I went back to Basel on my own a few days after going with Mark and it was almost a different fair since we’d spent most of our time on the first day chatting to various and sundry people. Did pay attention to sculpture/3D this time and there was actually not just a little bit. For example, we completely missed Carsten Höller’s full-scale children’s slo-mo carousel on the first floor. Just shows that you’d have to spend all five days there to walk, shuffle or crawl through the entire maze, let alone „see“ everything.
    I also ventured out to Volta4 (only 68 galleries!) which showcased more multi-media than Basel or Scope. Christoph Draeger’s doubly psychotic „Schitzoredux“ video of Psycho ’60 (Hitchcock) and Psycho ’98 (Gus Van Sant) superimposed and playing simultaneously on a small screen. Watching Janet Leigh and Anne Heche make their ill-fated getaways to the Bates Motel got me thinking of all the other original and remakes that could mesh: Scarface, Cape Fear, Seven Samurai/the Magnificient Seven. Or maybe project the boxing sequences from all of the Rocky sequels all at the same time. Yikes.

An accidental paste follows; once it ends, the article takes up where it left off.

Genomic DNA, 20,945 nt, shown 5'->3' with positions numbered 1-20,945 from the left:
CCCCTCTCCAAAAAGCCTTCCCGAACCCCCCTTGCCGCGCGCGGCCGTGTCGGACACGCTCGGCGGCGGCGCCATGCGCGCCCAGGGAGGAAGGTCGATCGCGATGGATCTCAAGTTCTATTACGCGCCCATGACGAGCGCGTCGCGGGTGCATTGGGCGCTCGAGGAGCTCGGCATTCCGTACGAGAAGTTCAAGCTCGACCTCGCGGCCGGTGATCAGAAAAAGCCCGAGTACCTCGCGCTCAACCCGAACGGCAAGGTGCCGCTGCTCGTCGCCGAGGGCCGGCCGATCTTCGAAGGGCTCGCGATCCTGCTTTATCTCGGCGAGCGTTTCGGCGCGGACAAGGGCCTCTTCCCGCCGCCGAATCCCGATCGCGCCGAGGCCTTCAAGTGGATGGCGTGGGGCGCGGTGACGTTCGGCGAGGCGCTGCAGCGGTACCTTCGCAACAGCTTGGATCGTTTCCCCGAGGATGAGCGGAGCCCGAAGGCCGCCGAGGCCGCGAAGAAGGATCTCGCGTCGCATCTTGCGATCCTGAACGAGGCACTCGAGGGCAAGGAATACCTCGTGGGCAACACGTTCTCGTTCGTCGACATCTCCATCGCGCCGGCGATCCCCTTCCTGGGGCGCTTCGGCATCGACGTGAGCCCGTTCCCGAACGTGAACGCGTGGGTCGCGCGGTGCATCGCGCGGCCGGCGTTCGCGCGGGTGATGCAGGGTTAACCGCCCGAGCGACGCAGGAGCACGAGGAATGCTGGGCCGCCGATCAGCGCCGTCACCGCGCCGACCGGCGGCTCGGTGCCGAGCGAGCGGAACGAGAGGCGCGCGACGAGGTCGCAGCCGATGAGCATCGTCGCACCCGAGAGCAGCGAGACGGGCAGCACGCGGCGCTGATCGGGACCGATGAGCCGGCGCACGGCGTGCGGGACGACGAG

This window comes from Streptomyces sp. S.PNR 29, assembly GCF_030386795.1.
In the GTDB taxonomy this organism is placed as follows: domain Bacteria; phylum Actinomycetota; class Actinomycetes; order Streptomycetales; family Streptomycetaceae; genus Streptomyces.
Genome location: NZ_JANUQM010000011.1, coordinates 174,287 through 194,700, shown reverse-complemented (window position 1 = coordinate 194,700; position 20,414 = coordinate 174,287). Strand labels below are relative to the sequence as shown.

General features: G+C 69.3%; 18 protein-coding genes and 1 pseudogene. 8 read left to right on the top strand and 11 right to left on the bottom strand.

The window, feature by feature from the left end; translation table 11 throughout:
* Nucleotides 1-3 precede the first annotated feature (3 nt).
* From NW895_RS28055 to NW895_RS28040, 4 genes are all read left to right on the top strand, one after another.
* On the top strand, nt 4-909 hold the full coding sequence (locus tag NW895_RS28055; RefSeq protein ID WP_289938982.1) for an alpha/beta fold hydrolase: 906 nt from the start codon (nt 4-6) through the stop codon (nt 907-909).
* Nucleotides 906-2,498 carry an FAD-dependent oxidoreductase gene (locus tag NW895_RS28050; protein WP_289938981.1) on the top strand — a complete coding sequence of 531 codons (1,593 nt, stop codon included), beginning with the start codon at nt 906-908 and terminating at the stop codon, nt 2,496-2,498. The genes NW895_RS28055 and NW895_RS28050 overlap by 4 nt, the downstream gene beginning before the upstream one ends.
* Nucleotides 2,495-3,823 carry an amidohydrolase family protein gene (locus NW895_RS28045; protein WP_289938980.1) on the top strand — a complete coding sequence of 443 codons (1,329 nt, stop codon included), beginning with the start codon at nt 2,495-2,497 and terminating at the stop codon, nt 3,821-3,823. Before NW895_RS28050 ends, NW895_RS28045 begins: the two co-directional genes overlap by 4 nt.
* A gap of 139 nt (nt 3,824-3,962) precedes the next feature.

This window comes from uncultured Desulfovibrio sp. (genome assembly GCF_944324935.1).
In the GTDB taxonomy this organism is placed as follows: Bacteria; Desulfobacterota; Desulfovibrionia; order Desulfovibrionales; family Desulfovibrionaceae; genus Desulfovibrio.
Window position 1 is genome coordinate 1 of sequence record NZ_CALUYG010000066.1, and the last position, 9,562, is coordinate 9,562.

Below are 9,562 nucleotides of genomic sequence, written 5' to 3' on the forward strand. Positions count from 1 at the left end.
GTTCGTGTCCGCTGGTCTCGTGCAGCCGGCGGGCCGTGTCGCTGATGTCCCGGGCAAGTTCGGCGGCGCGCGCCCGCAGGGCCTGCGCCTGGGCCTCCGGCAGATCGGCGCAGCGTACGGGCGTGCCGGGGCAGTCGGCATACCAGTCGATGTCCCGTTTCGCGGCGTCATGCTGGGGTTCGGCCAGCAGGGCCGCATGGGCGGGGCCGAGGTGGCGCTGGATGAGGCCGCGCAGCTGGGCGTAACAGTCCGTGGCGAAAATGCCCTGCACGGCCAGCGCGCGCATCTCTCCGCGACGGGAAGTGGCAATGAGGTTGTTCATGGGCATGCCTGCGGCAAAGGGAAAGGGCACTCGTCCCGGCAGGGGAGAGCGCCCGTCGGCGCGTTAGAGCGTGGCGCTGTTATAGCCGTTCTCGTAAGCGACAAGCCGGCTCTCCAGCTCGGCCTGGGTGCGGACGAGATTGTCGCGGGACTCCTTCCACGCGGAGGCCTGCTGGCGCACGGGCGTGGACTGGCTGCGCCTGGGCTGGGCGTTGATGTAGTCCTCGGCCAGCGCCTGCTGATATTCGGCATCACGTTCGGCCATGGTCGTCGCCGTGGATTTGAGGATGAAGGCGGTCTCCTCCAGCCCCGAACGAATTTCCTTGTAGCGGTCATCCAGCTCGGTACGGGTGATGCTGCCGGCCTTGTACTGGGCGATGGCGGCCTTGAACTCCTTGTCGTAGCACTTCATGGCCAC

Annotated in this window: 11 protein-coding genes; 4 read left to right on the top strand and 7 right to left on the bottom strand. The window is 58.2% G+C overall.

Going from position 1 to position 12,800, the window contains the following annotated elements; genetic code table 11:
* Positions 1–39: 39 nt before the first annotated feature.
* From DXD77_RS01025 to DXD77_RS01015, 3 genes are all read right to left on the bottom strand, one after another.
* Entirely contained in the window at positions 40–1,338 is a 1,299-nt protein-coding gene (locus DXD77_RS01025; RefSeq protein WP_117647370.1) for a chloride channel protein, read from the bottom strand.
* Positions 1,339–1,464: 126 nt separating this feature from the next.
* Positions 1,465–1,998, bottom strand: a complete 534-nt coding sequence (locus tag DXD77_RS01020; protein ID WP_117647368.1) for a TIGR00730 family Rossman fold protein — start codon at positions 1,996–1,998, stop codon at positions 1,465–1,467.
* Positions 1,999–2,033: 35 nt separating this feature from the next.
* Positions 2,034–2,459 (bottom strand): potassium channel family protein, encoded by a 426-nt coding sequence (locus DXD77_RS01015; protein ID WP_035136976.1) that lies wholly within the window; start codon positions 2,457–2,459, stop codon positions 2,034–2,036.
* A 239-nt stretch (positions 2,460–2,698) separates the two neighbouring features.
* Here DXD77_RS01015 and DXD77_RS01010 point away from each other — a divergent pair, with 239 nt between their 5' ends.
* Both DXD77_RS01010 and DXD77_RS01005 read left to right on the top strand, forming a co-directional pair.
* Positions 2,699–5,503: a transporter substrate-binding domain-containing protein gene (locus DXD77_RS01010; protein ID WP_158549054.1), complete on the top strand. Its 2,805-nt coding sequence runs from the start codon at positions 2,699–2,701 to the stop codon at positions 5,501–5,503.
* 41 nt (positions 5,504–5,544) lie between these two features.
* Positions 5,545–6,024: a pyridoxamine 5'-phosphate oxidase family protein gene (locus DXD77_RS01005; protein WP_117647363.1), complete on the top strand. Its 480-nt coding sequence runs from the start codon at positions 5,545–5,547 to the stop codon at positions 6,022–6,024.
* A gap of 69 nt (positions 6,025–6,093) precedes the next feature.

21. Helene says:

    I had the privilege of attending Art Basel 39 and I can honestly say I was overwhelmed. While I’ve spent a considerable amount of time at New York’s MoMA and London’s Tate Modern (most of it spent daydreaming of how my favorite pieces would look in my humble abode), I don’t think the average museum experience prepares you for the sheer magnitude of an event like Art Basel. The fair is dedicated to contemporary art in all its forms – paintings, sculptures, drawings, installations, photographs, video and editioned works.

    While I understand that some reviewers were critical of the quality of the art on display, most notably the New York Times, I can’t say I noticed. Since I’m neither a museum curator, a Russian oligarch or the ruler of a small oil-rich nation, I personally saw enough stunning works to more than satisfy my yearning.